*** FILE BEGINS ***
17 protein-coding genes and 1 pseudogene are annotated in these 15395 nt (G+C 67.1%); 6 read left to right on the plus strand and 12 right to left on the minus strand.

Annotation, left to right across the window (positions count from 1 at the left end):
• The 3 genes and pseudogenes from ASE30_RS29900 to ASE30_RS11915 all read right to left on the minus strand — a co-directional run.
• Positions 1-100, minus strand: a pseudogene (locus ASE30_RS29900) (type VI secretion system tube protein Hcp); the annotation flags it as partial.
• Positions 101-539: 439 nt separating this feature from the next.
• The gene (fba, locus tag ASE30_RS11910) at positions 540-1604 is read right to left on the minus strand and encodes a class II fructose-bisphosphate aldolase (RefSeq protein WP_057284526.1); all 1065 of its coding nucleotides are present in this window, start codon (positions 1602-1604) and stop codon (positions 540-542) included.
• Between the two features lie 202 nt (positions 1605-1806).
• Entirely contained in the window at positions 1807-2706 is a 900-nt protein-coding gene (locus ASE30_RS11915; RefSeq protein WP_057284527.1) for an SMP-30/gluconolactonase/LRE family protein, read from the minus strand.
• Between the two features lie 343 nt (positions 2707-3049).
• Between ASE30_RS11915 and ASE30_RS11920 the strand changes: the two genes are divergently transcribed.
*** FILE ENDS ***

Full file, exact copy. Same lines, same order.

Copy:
17 protein-coding genes and 1 pseudogene are annotated in these 15395 nt (G+C 67.1%); 6 read left to right on the plus strand and 12 right to left on the minus strand.

Annotation, left to right across the window (positions count from 1 at the left end):
• The 3 genes and pseudogenes from ASE30_RS29900 to ASE30_RS11915 all read right to left on the minus strand — a co-directional run.
• Positions 1-100, minus strand: a pseudogene (locus ASE30_RS29900) (type VI secretion system tube protein Hcp); the annotation flags it as partial.
• Positions 101-539: 439 nt separating this feature from the next.
• The gene (fba, locus tag ASE30_RS11910) at positions 540-1604 is read right to left on the minus strand and encodes a class II fructose-bisphosphate aldolase (RefSeq protein WP_057284526.1); all 1065 of its coding nucleotides are present in this window, start codon (positions 1602-1604) and stop codon (positions 540-542) included.
• Between the two features lie 202 nt (positions 1605-1806).
• Entirely contained in the window at positions 1807-2706 is a 900-nt protein-coding gene (locus ASE30_RS11915; RefSeq protein WP_057284527.1) for an SMP-30/gluconolactonase/LRE family protein, read from the minus strand.
• Between the two features lie 343 nt (positions 2707-3049).
• Between ASE30_RS11915 and ASE30_RS11920 the strand changes: the two genes are divergently transcribed.